Millions of dollars were spent by rideshare and food delivery companies to ensure Proposition 22 (“Prop 22”) was passed by Californians last November 2020. This ballot initiative was passed by a wide margin and provided an independent contractor exception for “app-based” drivers. However, on August 20, 2021, a California Superior Court judge found the voter-approved Prop 22 unconstitutional and therefore, unenforceable.
Prop 22 is a California ballot initiative that classified app-based drivers as independent contractors rather than employees. This measure was a direct response to Assembly Bill (AB) 5, which introduced stringent guidelines for classifying workers as independent contractors. As a result of AB 5, app-based drivers were generally not classified as independent contractors. Prop 22 was specifically designed to circumvent California employment law, and AB 5, by creating an exception for app-based drivers. California has been pushing for independent contractors to be classified as employees, arguing that workers with employment status receive more protections and benefits such as health insurance, sick leave, and minimum wage. Proponents of Prop 22 argue that an employee classification of app-based drivers will restrict the work flexibility offered to app-based drivers and that a majority of app-based drivers do not want to be classified as employees.
The August 20th decision, written by California Superior Court Judge Frank Roesch, stems from a petition filed by labor union Service Employees International Union and a handful of app-based drivers requesting the court to hold Prop 22 unconstitutional. Petitioners, in support of their petition, argued that by exempting workers previously classified as employees from workers’ compensation, Prop 22 infringes on the Legislature’s plenary power to create a complete system of worker’s compensation.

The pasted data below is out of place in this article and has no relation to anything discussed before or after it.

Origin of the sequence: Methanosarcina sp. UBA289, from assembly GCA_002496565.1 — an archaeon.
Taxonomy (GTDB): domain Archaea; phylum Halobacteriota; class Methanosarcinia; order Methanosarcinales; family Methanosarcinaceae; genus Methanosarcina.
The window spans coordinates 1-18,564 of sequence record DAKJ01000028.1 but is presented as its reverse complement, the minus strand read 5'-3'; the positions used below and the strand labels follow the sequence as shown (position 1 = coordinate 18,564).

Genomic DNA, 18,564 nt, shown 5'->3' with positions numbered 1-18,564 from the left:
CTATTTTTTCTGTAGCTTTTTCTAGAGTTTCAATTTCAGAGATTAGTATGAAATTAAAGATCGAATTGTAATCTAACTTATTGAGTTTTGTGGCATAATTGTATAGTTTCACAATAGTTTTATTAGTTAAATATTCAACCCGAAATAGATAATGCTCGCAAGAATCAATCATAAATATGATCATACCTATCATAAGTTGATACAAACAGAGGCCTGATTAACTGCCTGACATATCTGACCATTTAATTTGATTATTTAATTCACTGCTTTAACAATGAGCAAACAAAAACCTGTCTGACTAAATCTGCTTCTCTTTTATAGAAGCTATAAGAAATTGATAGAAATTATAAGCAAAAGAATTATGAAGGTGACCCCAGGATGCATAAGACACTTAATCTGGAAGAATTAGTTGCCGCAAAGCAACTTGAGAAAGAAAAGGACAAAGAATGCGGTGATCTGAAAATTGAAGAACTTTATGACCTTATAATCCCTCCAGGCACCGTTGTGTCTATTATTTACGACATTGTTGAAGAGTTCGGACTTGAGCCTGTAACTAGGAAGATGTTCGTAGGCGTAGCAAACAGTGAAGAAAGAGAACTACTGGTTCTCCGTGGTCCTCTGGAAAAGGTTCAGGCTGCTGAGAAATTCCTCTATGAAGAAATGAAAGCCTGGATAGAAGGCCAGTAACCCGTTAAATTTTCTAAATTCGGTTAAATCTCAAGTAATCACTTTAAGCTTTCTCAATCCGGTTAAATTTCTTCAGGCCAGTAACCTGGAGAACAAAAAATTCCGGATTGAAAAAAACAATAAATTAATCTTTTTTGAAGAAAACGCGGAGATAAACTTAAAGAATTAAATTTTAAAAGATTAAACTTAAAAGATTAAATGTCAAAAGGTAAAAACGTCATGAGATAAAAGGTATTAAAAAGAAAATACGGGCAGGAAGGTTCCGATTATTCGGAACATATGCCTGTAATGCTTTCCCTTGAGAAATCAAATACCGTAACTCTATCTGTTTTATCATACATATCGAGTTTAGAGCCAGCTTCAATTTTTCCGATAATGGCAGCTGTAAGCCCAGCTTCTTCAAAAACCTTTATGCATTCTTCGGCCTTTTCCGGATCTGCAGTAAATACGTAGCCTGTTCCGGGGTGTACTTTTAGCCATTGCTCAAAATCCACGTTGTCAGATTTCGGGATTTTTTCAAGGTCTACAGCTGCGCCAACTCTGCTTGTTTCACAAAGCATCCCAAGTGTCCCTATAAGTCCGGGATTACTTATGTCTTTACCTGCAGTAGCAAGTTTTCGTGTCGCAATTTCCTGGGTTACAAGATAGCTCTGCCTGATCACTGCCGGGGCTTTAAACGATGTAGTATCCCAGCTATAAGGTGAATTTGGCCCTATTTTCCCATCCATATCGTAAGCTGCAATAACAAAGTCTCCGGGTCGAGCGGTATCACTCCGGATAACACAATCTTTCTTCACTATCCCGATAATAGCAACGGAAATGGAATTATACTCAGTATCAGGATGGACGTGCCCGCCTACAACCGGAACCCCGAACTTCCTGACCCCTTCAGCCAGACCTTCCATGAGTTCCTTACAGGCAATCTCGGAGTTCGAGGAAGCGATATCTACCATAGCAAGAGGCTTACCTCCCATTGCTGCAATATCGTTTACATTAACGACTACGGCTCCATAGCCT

Judge Roesch agreed with the petitioners and said that Prop 22 in its entirety is unenforceable because it “limits the power of a future legislature to define app-based drivers as workers subject to workers’ compensation law,” rendering all of Prop 22 unenforceable. The judge, expressing his criticism of Prop 22, said it “appears only to protect the economic interest of the network companies in having a divided, ununionized workforce.” He went on to state that “a prohibition on legislation authorizing collective bargaining by app-based drivers does not promote the right to work as an independent contractor, not does it protect work flexibility, nor does it provide minimum workplace safety and pay standards for those workers.”
Although companies like Uber, Lyft, and DoorDash received a major blow in their battle with the State of California over the independent contractor versus employee status of their respective drivers, Prop 22 will remain enforceable law while Judge Roesch’s ruling is appealed to the Court of Appeals. There is a strong likelihood that this issue will eventually reach the California Supreme Court, who will be the final arbiter in this ongoing battle between ride share and food delivery companies and the State of California.